“"I've got a list of corporations that have gotten out of their airplanes [because of criticism from politicians]. It is the stupidest thing I've ever seen. When you look at the time and cost savings; it does not make sense not to fly [privately]. You can't let public perception interfere with your business decision to fly. It either is a good business decision or it isn't."”
Traveling to the Olympics-or not
The 2010 Vancouver Winter Olypmics countdown is on. Opening ceremonies take place on February 12, when tens of thousands of Olympic athletes, coaches, officials and organizers will be joined by hundreds of thousands of spectators at the BC Place Stadium in downtown Vancouver and the Whistler Blackcomb ski resort.
If you're heading to Whistler by car, allow plenty of time. It's just 90 miles from Vancouver, but the Sea-to-Sky Highway is the only direct route between the two points and the trip could take up to three hours-or longer if it's snowing. The highway has undergone a major expansion and improvement project, but there's only so much you can do with a road bound by the water on one side and the mountains on the other.
Vancouver officials are strongly recommending that fans with tickets take the Olympic bus network. (There's little public parking around the Whistler venues, and permits will be required for certain sections of the highway during peak travel times.)
For those who'd prefer to fly, Victoria-based Helijet will be offering helicopter charter flights between Vancouver and Whistler, as well as expanding the hours of its regular scheduled services between Victoria and Vancouver. Flight restrictions are being put into place for the games, but it will still be possible to travel among event venues by air with prior permission.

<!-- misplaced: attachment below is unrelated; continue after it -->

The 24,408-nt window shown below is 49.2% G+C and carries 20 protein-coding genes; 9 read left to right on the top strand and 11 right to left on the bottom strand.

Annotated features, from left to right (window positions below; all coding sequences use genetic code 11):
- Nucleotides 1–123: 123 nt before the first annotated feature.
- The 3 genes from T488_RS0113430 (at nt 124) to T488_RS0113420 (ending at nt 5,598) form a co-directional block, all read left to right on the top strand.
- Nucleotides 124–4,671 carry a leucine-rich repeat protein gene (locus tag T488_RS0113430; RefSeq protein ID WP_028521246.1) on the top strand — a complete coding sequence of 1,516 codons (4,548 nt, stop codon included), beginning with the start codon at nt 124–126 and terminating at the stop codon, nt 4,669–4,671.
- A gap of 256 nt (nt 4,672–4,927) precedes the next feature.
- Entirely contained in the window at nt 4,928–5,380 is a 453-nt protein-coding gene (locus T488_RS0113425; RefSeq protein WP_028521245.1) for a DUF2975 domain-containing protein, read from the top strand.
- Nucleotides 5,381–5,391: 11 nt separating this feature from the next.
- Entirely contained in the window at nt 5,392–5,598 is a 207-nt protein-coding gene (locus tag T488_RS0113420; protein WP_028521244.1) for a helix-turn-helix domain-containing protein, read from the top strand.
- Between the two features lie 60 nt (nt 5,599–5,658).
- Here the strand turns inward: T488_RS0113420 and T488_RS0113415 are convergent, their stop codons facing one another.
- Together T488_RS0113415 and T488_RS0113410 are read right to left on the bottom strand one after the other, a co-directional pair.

The area's floatplane operators will also continue regular service, with additional security measures in effect. Vancouver Harbour Air, which bills itself as the world's largest all-seaplane airline, and Seattle's Kenmore Air Harbor can also arrange sightseeing tours before and after the Olympics.
Fractional ownership firm Flexjet, meanwhile, has introduced the 2010 Gold Edition jet card, which gives buyers 25 hours of flight time on Bombardier business jets plus access to Olympic athletes and events. Starting at $122,900 and available in limited quantities, the Flexjet Gold card includes tickets for two to the closing ceremony, the men's hockey gold medal game, the figure-skating gala exhibition and three speed-skating gold medal races. The card also includes a three-night stay at Vancouver's Sutton Place Hotel, Olympic-certified VIP ground transportation and other perks.
Or, if you aren't inclined to brave the cold or the crowds, you could just stay home. For the first time, the Olympic Games are being broadcast entirely in HD.